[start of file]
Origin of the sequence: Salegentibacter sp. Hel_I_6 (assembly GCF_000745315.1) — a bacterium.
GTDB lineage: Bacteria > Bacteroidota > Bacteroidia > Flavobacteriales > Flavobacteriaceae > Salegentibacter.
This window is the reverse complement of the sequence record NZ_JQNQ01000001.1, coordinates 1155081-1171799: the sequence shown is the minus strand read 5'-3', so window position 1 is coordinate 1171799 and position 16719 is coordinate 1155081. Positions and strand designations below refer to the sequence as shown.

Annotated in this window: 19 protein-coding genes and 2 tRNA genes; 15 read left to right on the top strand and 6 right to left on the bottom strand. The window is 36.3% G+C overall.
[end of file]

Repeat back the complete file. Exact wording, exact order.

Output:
Origin of the sequence: Salegentibacter sp. Hel_I_6 (assembly GCF_000745315.1) — a bacterium.
GTDB lineage: Bacteria > Bacteroidota > Bacteroidia > Flavobacteriales > Flavobacteriaceae > Salegentibacter.
This window is the reverse complement of the sequence record NZ_JQNQ01000001.1, coordinates 1155081-1171799: the sequence shown is the minus strand read 5'-3', so window position 1 is coordinate 1171799 and position 16719 is coordinate 1155081. Positions and strand designations below refer to the sequence as shown.

Annotated in this window: 19 protein-coding genes and 2 tRNA genes; 15 read left to right on the top strand and 6 right to left on the bottom strand. The window is 36.3% G+C overall.